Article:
The Capri name has been used longer than 40 years at Ford Motor Company.
The Ford Capri is celebrating its 40th anniversary, depending on how you calculate the anniversary, since the name goes back to earlier years at the company. The last Capri ended production in 1986, but Capri lives on within many owners’ clubs who will be celebrating the anniversary with events planned from Scotland to the South West of the U.K. Fans are getting together at Castle Combe, Wiltshire (6 June), Grampian Transport Museum, Alford, Aberdeenshire (30 August), Ace Café in London (5 September) and Brooklands Museum, Surrey (26 September).
The Capri that we think they are celebrating.
Launched in January 1969 and marketed as “the car you always promised yourself,” the Ford Capri was aimed at a style-conscious generation. In just 18 years the European answer to the Ford Mustang sold nearly two million units and achieved iconic status with its target audience. The car was briefly sold in the U.S. as a Mercury, until currency swings made the car too expensive, a pattern at Ford that repeated itself many times with cars such as the Merkur and Scorpio, and could once again with plans to import the Fiesta from Europe next year.
From the outset the Capri was a complicated offering, with a range consisting of 26 derivatives. A mix of engines – 1.3-, 1.6- and 2.0-liter four-cylinders, and a 3-liter V6 were available depending on the European market.
Ford Cologne-built Capri RS.
For the performance-oriented drivers there was the Cologne, Germany-built RS2600 and the short-lived Halewood, England-built 124 mph RS3100. In those days Ford had a 35% market share in the U.K. In 1974 the Mk II line, much simplified, was launched.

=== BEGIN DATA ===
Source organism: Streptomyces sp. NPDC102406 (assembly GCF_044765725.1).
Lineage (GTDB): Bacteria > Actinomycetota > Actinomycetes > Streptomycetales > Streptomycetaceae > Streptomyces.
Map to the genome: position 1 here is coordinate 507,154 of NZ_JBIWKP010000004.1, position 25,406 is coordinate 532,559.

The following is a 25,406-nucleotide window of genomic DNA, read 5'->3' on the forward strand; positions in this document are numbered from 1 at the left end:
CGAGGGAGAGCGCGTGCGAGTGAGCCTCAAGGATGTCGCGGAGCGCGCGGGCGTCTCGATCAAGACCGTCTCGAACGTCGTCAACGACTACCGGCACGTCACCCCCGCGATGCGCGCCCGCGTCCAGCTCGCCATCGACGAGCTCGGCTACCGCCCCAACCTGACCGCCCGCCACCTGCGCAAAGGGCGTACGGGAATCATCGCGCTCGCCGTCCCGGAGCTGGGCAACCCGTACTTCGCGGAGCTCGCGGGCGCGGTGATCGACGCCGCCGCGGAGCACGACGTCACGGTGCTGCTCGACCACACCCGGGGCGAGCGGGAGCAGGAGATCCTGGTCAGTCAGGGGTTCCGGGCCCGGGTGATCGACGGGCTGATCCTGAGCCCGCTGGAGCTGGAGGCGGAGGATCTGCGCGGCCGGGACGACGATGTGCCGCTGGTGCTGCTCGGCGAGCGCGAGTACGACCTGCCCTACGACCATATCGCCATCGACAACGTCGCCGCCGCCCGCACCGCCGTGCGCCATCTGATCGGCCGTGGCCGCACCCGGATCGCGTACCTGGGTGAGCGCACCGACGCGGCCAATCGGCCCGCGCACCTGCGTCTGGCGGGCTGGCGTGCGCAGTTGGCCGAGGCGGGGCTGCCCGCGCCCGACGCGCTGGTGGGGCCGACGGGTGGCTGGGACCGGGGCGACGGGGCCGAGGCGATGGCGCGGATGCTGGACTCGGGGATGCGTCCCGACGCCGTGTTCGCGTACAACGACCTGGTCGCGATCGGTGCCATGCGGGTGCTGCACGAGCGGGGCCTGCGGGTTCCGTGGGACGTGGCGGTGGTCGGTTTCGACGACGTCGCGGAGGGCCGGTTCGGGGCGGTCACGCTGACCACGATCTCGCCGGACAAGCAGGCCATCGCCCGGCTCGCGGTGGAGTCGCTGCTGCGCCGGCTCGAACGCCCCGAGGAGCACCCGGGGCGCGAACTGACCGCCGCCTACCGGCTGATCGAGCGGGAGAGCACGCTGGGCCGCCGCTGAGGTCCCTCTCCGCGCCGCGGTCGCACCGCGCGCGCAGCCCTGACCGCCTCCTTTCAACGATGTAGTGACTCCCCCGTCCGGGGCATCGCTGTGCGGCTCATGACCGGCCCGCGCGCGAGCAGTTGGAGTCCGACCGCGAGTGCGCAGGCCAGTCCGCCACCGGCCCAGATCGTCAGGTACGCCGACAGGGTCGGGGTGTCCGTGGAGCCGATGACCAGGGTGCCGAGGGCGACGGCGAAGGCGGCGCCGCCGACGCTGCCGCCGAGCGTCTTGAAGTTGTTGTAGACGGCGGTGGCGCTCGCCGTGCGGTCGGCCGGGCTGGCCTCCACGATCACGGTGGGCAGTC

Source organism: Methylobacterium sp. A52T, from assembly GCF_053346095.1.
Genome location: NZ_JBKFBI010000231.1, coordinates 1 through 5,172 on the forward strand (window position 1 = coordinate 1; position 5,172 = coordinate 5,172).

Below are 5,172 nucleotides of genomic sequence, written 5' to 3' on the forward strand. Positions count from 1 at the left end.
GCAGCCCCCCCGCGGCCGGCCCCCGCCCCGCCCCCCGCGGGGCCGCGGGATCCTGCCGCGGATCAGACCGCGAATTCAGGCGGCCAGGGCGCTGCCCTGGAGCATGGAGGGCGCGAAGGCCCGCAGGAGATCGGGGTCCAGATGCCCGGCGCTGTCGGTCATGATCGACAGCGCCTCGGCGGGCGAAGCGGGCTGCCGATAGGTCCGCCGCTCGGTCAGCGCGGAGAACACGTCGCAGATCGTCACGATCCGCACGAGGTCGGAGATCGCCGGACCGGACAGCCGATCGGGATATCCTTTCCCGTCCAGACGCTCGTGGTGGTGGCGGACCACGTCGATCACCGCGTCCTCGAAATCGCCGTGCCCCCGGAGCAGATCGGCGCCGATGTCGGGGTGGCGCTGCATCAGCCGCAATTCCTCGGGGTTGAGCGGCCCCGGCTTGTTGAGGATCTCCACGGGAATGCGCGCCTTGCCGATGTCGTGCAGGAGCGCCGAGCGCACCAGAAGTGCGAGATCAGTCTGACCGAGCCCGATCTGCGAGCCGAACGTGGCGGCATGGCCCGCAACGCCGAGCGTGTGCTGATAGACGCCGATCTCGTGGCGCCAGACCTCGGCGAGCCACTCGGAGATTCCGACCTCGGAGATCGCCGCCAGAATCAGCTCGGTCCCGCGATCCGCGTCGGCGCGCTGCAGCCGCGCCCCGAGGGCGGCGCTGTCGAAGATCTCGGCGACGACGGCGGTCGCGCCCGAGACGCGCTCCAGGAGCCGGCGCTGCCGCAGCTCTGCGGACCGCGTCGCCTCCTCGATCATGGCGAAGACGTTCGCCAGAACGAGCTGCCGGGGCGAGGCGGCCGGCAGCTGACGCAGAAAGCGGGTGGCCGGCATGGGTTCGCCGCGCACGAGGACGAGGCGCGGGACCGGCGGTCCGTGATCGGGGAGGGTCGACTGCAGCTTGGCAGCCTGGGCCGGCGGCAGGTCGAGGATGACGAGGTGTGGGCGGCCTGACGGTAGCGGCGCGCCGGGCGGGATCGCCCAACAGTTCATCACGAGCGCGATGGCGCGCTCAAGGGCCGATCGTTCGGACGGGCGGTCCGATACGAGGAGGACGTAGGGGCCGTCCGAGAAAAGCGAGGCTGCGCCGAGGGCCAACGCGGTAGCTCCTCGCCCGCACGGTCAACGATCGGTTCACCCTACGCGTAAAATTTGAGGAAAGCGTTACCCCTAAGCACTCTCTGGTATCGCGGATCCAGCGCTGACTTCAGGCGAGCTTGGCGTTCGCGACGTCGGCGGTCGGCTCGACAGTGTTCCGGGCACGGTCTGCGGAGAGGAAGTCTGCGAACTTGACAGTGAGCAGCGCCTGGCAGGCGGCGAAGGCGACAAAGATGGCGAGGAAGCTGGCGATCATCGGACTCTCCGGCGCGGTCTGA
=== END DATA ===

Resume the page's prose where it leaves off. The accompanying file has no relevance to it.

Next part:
In 1978, the Mk III saw a freshening and several special editions, such as the Calypso and Laser, were added.
In 1981 Dunton’s newly-formed Special Vehicle Engineering department unveiled its first project, the 160 horsepower Capri 2.8 injection. The limited edition Capri 280, also known as the Brooklands Capri, signaled the end of the Capri era and the last car left the line in December 1986.
A sapphire black Volvo C70, number 50,000 of the second generation convertible, has been delivered to its German owner, Harald Kirschey from Olpe. The convertible had a D5 turbocharged diesel engine with 180 horsepower and automatic transmission, including Geartronic shifting.
The car, based on the Ford Focus architecture, was sold at the dealership Autohaus Mohag in Recklinghausen. Kirschey, 36, from the Sauerland region, works as a freelance programmer for CNC machinery. (more…)